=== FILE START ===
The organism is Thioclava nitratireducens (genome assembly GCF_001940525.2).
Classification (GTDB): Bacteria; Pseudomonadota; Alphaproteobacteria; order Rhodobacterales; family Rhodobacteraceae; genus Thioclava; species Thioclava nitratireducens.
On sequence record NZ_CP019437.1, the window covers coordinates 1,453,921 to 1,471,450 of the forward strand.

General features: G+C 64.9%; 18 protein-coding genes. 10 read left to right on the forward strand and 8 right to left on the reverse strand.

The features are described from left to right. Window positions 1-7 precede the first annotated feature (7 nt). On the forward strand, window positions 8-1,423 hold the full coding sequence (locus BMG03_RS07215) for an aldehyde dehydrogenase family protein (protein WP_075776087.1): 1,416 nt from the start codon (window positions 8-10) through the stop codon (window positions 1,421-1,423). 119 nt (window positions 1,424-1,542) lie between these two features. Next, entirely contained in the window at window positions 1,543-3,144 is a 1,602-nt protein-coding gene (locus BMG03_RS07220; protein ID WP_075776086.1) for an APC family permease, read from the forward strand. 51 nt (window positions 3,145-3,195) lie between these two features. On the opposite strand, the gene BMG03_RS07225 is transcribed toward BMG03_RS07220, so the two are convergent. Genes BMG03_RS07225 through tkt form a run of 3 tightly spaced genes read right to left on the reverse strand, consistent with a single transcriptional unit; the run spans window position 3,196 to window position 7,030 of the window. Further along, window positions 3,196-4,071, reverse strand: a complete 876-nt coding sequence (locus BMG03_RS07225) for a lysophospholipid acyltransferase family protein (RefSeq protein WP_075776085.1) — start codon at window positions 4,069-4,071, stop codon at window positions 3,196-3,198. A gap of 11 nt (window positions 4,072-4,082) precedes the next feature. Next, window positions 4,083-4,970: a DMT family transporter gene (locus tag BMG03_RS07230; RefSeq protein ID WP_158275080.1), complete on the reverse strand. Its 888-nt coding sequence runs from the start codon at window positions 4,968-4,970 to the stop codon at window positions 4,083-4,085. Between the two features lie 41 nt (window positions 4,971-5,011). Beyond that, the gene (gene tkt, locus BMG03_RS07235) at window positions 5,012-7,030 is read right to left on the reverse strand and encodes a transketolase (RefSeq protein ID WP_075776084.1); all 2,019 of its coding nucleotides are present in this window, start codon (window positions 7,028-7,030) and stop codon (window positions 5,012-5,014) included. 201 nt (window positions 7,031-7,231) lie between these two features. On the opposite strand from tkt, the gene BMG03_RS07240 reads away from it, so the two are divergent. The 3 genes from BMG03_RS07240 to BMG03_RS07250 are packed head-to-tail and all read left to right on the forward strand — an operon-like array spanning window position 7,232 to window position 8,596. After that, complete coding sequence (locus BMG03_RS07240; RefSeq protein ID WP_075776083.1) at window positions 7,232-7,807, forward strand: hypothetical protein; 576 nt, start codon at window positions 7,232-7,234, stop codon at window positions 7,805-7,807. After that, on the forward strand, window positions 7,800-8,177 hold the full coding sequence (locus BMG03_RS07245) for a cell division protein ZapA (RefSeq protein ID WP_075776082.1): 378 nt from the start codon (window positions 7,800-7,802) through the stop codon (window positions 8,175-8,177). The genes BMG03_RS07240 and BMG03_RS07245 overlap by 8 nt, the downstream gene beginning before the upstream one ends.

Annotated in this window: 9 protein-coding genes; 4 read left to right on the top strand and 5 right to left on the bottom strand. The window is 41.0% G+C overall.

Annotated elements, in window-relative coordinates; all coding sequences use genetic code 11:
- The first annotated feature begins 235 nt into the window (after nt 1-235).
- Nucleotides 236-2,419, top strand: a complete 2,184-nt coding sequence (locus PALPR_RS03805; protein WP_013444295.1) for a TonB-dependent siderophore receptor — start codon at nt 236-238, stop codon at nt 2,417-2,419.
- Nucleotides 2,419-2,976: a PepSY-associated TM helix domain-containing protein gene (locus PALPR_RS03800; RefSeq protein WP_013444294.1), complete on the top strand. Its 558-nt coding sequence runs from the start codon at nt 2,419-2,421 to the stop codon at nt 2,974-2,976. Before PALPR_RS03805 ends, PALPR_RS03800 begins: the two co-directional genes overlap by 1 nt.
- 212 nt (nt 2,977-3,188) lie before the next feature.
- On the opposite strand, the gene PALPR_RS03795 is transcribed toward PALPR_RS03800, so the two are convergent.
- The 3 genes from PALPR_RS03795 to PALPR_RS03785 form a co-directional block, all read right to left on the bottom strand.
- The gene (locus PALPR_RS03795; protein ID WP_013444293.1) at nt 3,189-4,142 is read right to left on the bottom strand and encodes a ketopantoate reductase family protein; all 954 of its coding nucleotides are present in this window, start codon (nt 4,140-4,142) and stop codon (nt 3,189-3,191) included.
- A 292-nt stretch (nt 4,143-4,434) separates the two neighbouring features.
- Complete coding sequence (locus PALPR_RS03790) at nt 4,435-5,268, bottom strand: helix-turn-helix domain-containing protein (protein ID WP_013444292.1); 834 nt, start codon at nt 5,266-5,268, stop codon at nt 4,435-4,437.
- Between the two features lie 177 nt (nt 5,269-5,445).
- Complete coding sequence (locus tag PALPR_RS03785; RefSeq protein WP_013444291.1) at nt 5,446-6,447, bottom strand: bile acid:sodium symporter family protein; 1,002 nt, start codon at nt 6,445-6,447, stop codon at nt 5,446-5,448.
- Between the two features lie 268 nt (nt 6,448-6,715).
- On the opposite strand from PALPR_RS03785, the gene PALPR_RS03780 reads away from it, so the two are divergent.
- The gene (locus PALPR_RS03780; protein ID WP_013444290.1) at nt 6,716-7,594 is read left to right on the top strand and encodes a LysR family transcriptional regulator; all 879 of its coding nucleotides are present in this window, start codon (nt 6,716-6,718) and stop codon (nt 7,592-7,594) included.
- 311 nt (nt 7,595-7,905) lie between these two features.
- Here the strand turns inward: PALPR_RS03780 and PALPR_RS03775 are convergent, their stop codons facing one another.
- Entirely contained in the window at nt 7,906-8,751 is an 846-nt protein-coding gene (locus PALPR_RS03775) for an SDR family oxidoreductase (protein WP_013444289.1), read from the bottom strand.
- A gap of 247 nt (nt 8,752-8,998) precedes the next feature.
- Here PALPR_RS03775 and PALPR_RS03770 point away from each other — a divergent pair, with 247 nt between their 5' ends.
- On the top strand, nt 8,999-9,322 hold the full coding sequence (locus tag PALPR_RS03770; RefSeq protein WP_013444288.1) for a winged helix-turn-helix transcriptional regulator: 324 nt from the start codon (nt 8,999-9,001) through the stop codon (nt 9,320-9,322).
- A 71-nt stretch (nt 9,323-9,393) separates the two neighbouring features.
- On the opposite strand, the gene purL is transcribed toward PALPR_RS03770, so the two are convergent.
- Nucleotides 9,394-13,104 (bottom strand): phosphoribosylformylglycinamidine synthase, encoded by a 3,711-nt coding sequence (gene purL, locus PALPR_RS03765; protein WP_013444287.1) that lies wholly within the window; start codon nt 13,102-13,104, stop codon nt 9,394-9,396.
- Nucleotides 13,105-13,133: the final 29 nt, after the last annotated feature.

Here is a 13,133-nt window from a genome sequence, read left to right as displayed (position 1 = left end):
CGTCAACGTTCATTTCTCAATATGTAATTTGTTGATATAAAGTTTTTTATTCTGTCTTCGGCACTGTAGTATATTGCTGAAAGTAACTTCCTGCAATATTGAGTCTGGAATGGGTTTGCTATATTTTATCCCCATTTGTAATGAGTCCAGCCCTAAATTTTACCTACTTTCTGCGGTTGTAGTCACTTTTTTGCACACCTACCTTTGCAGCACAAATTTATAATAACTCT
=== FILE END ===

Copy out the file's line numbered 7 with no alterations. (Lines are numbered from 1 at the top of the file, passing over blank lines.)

Annotated elements, in window-relative coordinates; all coding sequences use genetic code 11: